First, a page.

Based on our experience over the last year, companies large and small are ramping up their security testing measures – and this comes as no surprise given the scale of the threats facing businesses in the digital era.
The growing number and frequency of data breaches and cyber attacks is an intimidating prospect for company boards and owners, particularly with cyber crime becoming ever-more sophisticated at the very time when customers are scrutinising the way that you treat their data.
Of course, the rising consumer and media awareness of data security is a trend that is only set to increase under the new EU General Data Protection Regulation (GDPR) which is now in force. When you consider the combined potential consequences of inadequate information security – regulatory penalties, reputational damage and commercial losses - it is clear why testing the security posture of your organisation has become a priority.
In response, companies are taking a more strategic approach to testing than in previous years, aiming to find an answer to the key question of whether their critical information assets are secure.
Penetration tests and vulnerability scans – which we’ve assisted companies with from the outset of the digital age - certainly retain a role in preventing security lapses. But they alone are not sufficient to provide complete assurance.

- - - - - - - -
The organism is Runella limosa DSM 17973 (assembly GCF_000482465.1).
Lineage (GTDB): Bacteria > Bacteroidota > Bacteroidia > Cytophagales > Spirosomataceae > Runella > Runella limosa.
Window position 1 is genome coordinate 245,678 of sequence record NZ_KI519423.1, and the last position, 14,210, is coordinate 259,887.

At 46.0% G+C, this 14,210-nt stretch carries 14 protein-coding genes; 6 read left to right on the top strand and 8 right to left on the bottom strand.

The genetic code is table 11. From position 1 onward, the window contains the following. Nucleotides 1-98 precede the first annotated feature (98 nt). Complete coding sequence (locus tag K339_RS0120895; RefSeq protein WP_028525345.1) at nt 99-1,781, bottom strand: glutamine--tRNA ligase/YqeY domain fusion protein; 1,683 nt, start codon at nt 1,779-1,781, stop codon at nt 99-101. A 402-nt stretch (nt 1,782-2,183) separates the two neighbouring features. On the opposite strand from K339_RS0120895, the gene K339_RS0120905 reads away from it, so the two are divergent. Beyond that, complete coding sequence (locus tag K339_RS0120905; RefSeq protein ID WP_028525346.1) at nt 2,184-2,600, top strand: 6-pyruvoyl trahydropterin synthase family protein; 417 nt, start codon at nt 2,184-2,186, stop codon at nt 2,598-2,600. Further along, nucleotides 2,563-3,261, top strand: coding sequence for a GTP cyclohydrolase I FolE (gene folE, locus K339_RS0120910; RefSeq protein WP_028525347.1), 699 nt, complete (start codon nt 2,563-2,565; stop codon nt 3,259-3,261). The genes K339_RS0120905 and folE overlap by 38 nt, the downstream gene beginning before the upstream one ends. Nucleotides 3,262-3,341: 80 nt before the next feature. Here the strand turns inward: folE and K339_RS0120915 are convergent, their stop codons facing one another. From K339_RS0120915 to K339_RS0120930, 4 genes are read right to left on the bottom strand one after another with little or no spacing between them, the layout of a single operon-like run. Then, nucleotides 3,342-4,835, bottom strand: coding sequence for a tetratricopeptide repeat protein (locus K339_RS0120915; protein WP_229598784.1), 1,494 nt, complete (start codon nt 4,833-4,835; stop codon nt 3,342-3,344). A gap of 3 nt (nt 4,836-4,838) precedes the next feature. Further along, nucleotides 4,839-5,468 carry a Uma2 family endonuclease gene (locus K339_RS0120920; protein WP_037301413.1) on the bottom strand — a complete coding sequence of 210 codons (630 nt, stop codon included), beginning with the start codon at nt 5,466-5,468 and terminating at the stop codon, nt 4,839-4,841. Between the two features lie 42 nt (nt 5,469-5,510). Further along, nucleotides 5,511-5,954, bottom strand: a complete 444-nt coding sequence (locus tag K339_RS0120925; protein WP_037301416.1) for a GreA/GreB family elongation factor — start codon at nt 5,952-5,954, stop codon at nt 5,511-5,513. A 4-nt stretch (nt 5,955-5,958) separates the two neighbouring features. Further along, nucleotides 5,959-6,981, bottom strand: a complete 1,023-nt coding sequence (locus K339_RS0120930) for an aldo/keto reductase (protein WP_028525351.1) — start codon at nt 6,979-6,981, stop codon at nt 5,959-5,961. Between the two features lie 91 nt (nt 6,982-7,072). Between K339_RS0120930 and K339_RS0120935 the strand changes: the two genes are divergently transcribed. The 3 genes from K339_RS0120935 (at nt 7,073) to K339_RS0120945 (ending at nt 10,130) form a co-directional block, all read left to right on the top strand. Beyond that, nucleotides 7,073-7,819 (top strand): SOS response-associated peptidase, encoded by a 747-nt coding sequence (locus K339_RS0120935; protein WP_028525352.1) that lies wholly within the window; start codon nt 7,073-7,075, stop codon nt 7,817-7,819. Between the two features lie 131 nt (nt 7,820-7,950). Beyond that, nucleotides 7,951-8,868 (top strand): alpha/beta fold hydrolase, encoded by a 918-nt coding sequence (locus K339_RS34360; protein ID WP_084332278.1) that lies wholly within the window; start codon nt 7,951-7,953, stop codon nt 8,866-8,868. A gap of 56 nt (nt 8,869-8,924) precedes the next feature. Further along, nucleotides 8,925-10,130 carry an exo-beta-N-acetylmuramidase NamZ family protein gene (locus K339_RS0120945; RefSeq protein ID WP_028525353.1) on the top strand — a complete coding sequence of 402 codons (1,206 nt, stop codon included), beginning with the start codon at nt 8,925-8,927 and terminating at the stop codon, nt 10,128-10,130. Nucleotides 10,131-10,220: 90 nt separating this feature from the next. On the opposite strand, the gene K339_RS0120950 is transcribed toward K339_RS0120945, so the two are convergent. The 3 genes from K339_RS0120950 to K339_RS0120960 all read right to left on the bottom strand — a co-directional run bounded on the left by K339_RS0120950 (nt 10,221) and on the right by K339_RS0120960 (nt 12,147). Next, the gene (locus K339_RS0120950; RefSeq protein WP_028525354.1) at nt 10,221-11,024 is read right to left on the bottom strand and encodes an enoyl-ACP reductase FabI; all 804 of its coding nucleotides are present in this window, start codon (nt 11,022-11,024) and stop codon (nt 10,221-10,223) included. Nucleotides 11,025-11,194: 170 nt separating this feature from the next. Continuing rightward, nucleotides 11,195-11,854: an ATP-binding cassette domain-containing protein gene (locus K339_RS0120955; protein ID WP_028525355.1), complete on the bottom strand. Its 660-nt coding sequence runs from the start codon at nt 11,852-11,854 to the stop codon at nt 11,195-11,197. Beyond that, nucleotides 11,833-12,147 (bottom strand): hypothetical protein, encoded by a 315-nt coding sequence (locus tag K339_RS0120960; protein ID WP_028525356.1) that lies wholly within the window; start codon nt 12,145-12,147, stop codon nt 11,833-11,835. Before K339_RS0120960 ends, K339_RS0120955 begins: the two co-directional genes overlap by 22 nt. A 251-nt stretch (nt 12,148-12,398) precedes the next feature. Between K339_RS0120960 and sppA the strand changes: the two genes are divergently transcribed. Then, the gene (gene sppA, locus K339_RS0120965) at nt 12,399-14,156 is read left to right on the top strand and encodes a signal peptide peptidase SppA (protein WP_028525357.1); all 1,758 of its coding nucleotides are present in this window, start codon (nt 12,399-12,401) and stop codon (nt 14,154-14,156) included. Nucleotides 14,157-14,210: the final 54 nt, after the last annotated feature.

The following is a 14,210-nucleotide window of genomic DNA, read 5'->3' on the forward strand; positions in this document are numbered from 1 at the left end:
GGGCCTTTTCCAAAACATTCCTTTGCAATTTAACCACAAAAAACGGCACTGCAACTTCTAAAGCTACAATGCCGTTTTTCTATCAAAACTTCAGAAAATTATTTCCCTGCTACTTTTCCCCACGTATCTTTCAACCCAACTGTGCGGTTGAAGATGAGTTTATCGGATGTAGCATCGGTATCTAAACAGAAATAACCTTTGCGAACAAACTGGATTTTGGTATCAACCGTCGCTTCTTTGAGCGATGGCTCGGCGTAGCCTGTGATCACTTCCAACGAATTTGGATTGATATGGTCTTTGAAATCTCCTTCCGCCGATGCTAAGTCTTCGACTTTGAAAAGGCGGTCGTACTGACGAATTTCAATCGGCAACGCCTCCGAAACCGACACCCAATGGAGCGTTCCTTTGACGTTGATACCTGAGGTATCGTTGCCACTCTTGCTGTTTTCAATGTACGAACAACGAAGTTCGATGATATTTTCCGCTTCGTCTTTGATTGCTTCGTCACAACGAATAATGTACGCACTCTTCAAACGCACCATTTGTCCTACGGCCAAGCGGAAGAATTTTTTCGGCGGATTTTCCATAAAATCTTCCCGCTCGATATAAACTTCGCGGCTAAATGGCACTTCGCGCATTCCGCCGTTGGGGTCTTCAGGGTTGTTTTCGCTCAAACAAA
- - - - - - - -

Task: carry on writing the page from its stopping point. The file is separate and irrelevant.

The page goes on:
This is where red teaming comes in. It’s traditionally a term from the military, where the red team would play attacker, and the blue team would play defence in a simulated attack. In cybersecurity terms, red teaming now refers to ‘ethical hacking’, where a team of independent professionals aims to breach your organisation’s information assets and discover how well your people, technology and physical infrastructure stand up to attack.
Red teaming aims to expose vulnerabilities at all levels, providing a truly comprehensive test of your organisation’s ability to fend off a real-life cyber attack. This testing method is already common in the financial services and defence sectors, and is beginning to attract attention from organisations across other industry sectors too.
Pen tests are typically focused on specific networks, systems or applications, such as a new mobile app, aiming to expose and exploit every possible vulnerability. In line with more strategic objectives, red teaming will assess, for instance, whether intellectual property is secure, and whether customer data or payment details could be breached. It will incorporate some tests that are similar to pen tests, but the overall scope is far wider.
To test your organisation’s defences, red teams will use all possible means to breach your assets, simulating hackers by adopting social engineering techniques, attempting physical breaches and exposing human vulnerabilities.
This will provide you with detailed insight into how well you are geared up to withstand a cyber attack, what your response would be and what action you need to take to remedy any weaknesses.
With the complexity, frequency and impact of cyber threats on the rise, it’s no wonder that security testing is coming under the spotlight.
Watch this space for our forthcoming blog looking at how to choose the right external consultancy to support your red team security testing.